Justin, Earlier this year my father, who was a Korean War veteran and my mother’s caregiver, passed away. Afterward, my mom told us children that she wished to continue living at home, and that she greatly preferred to have one of us kids provide her with care, instead of a home-care agency or a stranger. At the end of March, I left my job and moved in with mom, and she is now paying me $2,500 per month. We are interested to learn what legal avenues exist which could allow her to preserve her savings and permit her to continue living at home for as long as possible. She has a home, a modest savings, and makes $1,300 per month in social security income. – Emma
Emma, Thanks for your questions. I’m happy that it worked out for you to move in and begin caring for your mother. Earlier this week, we met with a family that had a situation very similar to your own. This family was interested in obtaining benefits under the V.A. Aid and Attendance program, which provides financial assistance to veterans and widows of veterans that have long-term care expenses (such as caregiver, nursing home or assisted living expenses).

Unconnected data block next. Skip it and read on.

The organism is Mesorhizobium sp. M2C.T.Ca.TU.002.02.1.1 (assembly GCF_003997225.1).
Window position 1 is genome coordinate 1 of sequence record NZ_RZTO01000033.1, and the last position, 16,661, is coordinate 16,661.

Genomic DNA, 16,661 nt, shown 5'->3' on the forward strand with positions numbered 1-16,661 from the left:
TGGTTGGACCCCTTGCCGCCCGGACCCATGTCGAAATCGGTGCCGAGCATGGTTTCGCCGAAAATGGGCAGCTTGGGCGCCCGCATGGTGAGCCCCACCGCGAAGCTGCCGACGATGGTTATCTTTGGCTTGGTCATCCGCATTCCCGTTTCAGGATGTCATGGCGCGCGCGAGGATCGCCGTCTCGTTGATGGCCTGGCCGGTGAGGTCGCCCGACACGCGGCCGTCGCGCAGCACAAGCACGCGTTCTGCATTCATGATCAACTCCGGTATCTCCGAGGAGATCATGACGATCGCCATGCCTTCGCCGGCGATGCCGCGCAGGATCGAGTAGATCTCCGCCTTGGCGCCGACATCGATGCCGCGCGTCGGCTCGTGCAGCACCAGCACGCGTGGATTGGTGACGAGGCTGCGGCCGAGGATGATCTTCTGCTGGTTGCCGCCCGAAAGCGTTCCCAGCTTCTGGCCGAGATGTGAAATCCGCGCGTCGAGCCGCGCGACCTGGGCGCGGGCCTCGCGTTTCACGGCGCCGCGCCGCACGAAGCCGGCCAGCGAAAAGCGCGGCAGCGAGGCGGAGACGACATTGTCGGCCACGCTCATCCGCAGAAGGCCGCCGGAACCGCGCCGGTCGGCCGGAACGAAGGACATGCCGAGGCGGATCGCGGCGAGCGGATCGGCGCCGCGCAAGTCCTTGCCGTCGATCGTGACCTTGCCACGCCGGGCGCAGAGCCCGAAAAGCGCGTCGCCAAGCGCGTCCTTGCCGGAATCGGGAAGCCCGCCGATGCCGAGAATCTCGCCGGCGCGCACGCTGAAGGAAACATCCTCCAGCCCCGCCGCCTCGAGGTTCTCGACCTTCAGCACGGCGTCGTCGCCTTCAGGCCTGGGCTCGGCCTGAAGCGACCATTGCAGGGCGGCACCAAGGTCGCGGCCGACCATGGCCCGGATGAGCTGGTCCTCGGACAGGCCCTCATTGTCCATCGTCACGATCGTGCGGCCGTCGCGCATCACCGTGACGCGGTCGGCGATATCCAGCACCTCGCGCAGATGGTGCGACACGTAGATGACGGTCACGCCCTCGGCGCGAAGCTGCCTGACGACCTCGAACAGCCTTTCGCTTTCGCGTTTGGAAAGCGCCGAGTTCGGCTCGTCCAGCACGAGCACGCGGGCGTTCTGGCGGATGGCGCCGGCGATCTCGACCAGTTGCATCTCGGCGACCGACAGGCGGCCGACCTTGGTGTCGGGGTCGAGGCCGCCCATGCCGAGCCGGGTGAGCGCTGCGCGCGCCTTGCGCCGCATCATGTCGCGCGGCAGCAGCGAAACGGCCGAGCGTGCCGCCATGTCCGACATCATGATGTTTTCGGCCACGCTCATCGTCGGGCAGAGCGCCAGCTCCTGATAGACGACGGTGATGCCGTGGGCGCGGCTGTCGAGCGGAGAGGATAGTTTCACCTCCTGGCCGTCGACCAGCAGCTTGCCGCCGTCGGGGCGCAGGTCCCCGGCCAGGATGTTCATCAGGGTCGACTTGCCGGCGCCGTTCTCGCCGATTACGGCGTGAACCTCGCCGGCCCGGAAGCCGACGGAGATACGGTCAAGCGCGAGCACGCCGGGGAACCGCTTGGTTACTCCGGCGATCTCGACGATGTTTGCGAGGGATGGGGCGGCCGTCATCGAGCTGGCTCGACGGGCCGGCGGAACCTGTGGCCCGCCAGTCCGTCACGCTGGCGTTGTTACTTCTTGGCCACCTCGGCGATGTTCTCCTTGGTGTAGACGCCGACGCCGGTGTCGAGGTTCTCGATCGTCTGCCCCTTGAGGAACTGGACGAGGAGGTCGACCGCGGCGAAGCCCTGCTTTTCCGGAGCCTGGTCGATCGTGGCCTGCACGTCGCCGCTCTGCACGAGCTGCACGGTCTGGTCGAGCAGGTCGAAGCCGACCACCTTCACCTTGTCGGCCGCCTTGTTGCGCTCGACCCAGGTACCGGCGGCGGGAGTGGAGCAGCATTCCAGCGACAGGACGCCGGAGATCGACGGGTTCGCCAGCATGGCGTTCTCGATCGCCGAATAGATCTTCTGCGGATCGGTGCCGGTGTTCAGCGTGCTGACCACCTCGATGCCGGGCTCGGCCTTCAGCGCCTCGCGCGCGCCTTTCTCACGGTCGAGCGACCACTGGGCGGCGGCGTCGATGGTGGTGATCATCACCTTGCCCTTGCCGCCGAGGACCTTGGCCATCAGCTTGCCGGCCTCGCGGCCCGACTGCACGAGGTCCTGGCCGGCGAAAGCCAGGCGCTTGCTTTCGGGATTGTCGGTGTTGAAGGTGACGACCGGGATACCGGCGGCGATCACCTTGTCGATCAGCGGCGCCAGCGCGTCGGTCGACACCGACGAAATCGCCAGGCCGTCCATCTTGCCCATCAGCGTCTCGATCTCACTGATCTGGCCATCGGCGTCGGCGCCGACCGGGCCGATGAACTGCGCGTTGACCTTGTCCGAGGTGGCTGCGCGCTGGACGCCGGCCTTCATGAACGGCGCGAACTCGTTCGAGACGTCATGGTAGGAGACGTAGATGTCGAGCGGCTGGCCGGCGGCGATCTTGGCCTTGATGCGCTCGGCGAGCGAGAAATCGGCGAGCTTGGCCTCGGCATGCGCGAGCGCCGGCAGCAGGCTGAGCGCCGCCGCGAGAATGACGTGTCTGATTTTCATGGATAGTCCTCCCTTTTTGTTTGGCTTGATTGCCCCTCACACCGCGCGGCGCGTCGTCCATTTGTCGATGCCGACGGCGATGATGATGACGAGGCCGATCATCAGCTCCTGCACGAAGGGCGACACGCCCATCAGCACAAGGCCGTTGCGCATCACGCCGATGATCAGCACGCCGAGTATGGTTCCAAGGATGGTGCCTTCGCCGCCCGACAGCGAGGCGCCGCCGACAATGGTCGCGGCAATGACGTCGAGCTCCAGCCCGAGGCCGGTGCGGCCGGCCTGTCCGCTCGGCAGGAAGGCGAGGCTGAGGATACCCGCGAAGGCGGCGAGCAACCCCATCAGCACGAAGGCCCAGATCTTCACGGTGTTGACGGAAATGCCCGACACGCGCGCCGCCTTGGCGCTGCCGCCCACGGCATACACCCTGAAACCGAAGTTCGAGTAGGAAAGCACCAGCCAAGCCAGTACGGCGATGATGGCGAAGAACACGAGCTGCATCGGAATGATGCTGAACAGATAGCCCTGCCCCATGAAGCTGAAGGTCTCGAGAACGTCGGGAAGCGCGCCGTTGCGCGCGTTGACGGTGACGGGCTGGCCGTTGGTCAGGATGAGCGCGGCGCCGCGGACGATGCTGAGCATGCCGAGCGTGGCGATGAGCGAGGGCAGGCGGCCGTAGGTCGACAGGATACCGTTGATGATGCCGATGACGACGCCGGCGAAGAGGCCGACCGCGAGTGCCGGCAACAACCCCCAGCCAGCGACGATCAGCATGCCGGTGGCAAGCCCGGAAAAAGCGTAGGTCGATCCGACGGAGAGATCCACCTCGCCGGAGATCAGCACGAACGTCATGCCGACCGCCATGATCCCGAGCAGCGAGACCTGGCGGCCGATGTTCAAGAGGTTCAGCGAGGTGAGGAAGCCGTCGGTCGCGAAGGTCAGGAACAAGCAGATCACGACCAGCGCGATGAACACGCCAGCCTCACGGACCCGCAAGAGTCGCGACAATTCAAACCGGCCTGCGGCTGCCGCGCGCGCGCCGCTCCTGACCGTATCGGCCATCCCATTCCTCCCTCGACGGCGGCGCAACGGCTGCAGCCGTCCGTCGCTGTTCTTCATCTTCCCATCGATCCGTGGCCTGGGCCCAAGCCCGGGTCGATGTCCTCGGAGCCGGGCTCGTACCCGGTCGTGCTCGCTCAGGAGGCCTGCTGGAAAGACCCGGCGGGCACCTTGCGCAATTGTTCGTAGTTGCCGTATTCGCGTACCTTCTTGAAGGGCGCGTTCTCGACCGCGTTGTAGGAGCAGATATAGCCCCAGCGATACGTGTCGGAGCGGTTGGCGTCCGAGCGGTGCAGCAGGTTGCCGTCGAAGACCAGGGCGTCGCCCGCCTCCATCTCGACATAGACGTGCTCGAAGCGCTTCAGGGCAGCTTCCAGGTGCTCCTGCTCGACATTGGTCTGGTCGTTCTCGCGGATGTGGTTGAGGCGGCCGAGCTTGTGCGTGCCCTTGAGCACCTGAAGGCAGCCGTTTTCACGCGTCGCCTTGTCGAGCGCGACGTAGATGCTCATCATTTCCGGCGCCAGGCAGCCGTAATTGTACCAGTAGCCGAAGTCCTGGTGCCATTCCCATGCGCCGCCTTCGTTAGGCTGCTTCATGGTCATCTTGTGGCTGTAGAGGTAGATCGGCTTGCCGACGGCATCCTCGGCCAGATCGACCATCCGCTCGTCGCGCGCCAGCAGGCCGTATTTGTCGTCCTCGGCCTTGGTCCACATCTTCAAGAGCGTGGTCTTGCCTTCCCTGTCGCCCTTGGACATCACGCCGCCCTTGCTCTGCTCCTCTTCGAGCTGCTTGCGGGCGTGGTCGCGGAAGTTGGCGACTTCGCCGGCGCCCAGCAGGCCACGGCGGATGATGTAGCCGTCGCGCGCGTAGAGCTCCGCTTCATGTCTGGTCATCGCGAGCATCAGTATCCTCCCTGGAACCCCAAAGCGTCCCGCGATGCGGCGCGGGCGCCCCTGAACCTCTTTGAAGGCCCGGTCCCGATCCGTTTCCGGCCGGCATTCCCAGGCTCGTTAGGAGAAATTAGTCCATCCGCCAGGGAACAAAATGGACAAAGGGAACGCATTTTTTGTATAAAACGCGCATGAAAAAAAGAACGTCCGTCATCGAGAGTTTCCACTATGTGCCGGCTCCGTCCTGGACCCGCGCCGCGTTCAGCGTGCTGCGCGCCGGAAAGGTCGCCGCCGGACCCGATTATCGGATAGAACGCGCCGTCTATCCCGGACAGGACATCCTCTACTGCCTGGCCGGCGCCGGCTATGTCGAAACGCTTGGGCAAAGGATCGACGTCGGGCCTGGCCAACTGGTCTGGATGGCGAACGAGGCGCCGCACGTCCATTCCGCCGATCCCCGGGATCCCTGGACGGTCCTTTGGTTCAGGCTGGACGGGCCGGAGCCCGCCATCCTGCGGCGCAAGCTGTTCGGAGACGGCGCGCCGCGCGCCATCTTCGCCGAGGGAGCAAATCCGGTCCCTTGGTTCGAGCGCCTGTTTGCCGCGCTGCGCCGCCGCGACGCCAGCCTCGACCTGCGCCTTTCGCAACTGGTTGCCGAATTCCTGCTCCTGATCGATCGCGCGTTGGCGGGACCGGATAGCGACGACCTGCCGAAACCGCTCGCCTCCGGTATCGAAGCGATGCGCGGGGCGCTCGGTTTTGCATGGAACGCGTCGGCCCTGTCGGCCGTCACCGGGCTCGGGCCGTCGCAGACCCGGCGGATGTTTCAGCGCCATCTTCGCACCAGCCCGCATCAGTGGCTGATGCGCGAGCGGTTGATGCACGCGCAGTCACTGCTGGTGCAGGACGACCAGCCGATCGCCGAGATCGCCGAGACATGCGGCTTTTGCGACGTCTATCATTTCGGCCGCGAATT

The family assumed, thankfully incorrectly, that the program would not work for them, because the lady had a child providing her care, and the child had no past medical experience or education. The family was delighted to hear that, although they did not yet financially qualify since they had a large savings account, the V.A. program would honor child caregiver expenses. We are now creating and implementing a legal plan to protect her assets. Once she is on V.A. Aid and Attendance she will receive $1,150 per month in tax-free income. With the right legal plan, this could be a great fit for your mother as well.